Manitoba Offers Tax Cuts as Deficit Narrows to C$521 MillionBy
Tax plan will remove 30,000 Manitobans from tax rolls by 2020
Cuts come as province to introduce carbon tax in 2018
Manitoba plans to offer tax relief as the Canadian province inches closer to its pledge to return to a budget surplus.
The province will increase the personal basic exemption by C$1,010 ($787) on Jan. 1 and another C$1,010 the following year. The move will remove more than 30,000 Manitobans from the tax rolls by 2020 and result in C$218 in total tax savings for individuals, according to budget documents. The plan also raises the small business income tax threshold to C$500,000 from C$450,000, saving businesses up to C$6,000 a year, according the plan.
Premier Brian Pallister told Bloomberg News last month that Manitobans are among the most heavily taxed in the nation and breaks can help reduce that burden.
“It’s the largest tax cut in Manitoba,’’ Finance Minister Cameron Friesen said Monday from Winnipeg. “This is helping people who needed help. It’s helping seniors on fixed incomes, it’s helping single parents, it’s helping students. It is giving Manitobans a break.’’
The cuts come as Manitoba plans to narrow its budget deficit to C$521 million this fiscal year and introduce a carbon tax. The province’s deficit is forecast to fall from a revised estimate of C$726 million for the fiscal year that ends April 1, according to budget documents. Manitoba has posted deficits since 2010 and the Progressive Conservative Party government has pledged to run a surplus by 2024.
“I think it is prudent with the Canadian economy coming up against capacity limits to start returning to balanced budgets,” Paul Ferley, assistant chief economist at Royal Bank of Canada, said in a telephone interview before the report’s release. “The priority should be to try to return to strong fiscal measures to put you in a solid position if and when further down the road you get hit with a negative shock.”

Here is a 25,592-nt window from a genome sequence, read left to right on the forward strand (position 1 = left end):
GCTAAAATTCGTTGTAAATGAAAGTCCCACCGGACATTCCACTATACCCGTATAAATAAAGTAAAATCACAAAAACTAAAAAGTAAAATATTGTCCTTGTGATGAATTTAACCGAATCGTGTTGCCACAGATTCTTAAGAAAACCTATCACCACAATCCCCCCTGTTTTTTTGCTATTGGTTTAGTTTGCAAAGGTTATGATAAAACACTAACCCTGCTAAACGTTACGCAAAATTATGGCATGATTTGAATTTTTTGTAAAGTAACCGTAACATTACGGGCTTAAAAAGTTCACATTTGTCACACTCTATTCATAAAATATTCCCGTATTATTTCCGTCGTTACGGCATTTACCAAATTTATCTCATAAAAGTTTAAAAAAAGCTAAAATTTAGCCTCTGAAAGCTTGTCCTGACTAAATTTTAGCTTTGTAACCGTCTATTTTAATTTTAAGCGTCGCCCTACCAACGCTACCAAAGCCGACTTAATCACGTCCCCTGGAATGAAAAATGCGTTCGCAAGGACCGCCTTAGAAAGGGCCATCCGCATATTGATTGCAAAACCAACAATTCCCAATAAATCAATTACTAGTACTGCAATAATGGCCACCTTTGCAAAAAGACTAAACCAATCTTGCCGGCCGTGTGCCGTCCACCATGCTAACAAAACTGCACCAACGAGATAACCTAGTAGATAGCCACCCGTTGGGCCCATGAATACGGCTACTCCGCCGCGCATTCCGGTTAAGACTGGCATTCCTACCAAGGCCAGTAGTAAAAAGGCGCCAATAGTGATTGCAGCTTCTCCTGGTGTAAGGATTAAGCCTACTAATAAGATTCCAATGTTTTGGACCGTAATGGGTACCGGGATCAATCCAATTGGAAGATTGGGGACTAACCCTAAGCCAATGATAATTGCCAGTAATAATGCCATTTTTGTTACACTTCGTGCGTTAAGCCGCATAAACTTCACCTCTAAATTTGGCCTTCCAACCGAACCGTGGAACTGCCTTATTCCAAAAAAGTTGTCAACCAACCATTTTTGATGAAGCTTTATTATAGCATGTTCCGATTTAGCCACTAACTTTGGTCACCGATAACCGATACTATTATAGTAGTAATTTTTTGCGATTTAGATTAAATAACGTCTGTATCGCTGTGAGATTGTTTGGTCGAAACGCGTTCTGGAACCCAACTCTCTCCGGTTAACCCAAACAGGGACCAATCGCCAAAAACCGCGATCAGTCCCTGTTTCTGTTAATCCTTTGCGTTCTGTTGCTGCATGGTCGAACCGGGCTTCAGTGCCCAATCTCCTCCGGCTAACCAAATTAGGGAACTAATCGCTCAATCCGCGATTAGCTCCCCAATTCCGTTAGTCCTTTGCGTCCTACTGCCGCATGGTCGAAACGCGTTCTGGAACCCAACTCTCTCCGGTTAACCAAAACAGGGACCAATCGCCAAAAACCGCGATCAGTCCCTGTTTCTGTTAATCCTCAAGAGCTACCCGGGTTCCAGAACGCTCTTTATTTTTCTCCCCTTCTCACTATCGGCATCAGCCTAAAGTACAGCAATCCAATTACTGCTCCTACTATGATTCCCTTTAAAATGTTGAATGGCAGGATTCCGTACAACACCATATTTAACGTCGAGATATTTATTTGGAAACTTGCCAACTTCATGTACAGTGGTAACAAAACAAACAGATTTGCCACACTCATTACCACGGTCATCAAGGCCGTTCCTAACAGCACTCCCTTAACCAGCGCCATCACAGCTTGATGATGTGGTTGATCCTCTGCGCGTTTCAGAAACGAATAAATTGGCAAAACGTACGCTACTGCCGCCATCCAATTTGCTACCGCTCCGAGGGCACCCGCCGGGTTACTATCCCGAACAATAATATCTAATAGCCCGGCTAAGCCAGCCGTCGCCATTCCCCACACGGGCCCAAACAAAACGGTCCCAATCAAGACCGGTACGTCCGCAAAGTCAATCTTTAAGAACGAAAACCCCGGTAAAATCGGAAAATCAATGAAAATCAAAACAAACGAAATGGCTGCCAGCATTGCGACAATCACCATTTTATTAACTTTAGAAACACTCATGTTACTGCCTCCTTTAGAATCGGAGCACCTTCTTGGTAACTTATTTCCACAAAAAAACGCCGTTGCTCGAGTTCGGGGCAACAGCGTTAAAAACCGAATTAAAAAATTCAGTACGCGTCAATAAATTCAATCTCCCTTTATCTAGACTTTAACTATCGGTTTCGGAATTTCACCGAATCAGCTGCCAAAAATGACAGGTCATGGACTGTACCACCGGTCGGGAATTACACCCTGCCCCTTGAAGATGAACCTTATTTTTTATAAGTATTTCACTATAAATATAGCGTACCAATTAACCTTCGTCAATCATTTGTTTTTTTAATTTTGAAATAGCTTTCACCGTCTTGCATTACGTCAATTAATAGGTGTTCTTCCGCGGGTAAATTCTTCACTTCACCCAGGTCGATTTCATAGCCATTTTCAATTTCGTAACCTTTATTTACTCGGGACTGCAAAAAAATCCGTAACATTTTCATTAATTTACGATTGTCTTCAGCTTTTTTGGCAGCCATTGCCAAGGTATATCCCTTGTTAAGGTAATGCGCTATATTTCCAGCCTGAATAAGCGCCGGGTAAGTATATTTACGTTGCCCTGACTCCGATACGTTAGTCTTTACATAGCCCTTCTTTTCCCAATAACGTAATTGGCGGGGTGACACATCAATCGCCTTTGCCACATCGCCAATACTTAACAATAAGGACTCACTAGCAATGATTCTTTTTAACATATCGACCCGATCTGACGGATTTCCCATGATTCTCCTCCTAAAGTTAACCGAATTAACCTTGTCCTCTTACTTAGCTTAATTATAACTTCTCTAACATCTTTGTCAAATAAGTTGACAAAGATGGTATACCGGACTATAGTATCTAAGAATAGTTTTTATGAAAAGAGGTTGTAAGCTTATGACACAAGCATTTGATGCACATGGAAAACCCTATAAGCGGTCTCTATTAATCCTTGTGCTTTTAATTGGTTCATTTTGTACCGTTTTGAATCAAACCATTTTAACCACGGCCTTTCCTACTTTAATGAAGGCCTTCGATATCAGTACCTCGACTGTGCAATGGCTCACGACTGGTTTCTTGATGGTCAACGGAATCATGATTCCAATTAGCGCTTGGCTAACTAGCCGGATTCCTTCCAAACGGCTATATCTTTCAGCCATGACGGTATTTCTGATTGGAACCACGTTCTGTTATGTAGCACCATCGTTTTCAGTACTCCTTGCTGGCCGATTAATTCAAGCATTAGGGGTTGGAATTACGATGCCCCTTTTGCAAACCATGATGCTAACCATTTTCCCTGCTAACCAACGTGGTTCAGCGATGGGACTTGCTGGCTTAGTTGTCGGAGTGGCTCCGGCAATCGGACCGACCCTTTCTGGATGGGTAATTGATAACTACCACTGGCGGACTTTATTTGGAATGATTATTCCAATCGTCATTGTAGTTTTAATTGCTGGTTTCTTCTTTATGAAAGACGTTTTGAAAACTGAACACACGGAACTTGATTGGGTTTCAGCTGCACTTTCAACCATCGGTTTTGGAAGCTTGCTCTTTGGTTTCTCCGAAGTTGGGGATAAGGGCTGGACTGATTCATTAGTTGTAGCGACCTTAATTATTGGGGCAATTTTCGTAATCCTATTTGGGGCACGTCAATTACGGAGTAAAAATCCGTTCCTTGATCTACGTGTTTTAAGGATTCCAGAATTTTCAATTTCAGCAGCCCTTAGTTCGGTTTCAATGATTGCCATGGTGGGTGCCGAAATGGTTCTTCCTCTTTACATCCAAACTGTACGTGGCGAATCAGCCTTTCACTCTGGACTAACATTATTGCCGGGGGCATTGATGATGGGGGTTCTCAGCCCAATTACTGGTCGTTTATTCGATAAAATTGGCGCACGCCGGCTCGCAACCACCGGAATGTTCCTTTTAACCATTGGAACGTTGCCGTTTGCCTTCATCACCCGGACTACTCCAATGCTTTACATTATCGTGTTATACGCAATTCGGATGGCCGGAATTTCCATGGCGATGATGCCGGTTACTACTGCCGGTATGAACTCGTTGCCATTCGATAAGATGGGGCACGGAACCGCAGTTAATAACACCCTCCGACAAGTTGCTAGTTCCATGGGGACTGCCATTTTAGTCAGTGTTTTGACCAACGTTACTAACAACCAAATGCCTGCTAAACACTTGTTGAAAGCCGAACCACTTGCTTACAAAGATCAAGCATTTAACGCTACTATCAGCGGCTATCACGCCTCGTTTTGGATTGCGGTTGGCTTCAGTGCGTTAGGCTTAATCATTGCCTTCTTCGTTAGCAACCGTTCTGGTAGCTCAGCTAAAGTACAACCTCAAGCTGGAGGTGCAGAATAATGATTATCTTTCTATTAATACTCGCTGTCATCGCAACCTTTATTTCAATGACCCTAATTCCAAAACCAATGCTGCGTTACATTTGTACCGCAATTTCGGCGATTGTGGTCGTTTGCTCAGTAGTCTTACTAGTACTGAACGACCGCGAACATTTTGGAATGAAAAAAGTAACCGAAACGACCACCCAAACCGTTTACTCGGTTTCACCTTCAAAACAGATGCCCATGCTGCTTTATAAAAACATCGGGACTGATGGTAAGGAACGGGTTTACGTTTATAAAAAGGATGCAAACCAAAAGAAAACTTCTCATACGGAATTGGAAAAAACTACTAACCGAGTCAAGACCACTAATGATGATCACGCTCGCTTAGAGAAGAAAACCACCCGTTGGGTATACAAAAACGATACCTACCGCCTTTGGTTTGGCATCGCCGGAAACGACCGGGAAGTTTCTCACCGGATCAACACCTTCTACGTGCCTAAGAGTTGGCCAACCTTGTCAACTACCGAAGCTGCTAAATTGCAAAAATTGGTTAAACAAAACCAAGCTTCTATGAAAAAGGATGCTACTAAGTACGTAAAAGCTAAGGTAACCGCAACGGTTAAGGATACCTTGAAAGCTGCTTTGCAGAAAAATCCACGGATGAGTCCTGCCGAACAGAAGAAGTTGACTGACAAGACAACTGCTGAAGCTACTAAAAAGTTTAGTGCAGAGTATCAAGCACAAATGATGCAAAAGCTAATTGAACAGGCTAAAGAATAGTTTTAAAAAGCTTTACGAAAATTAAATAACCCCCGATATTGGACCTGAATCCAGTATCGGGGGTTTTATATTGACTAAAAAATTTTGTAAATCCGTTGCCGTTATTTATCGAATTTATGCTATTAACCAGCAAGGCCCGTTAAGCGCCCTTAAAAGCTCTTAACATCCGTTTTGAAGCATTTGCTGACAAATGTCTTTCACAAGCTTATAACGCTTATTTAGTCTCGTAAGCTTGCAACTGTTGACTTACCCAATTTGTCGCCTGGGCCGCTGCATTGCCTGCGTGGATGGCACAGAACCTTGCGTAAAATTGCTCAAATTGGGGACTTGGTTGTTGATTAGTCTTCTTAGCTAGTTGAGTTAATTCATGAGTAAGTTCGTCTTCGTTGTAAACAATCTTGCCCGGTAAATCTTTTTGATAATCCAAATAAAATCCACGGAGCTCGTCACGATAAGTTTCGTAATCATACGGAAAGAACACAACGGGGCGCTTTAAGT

Manitoba’s economy has not been hit by the downturn in oil and its economy has seen solid growth from a recovery in agriculture and manufacturing, Ferley said. Despite the recent gains, growth is expected to moderate as construction spending eases with some Manitoba Hydro projects coming to an end, he said.
Manitoba is Canada’s fifth most-populous province, with 1.3 million people. The province’s fiscal strategy is based on 2 percent growth this year and 1.6 percent in 2019, according to the budget plan.
Revenue in the 2018-19 fiscal year will rise 4.3 percent to C$16.8 billion amid an increase in federal transfers and growth from the new carbon tax, according to the budget plan. Manitoba’s carbon tax will impose a C$25 per ton levy on greenhouse gas emissions starting Sept. 1, which will generate C$143 million in the 2018-19 fiscal year. The new tax will cost the average household about C$240 a year, according to the plan.
Program spending is forecast to rise 2.2 percent to C$17.4 billion. Manitoba plans to borrow C$6.4 billion in capital markets in 2018-19, down from C$6.7 billion a year earlier.
The province’s net debt will rise to C$25 billion, equal to 34 percent of gross domestic product, according to budget documents.
Manitoba’s credit rating was cut by Standard & Poor’s in 2016 and again last year as it carries one of the highest debt loads among Canadian provinces. S&P rates the province A+, in line with Ontario yet below Saskatchewan.
Manitoba’s bonds have declined 2.4 percent this year, lagging other provincial and municipal bonds which lost 2.2 percent, according to a Bloomberg Barclays index. The province’s most recently sold bonds, 2.6 percent securities due 2027, traded to yield 2.94 percent on Monday. That’s 69 basis points above similar-maturity federal government bonds and six basis points above Ontario.
Pallister’s government has pledged to roll back the provincial sales tax to 7 percent from 8 percent in their first term, which ends in 2020. The cut would give Manitoba an edge over neighboring Ontario, with its 8 percent rate.
“We’re going to lower the tax burden on Manitobans,” Pallister said. “We lowered it today in this budget and we’re going to lower it over the next two years by record amounts.”
— With assistance by Maciej Onoszko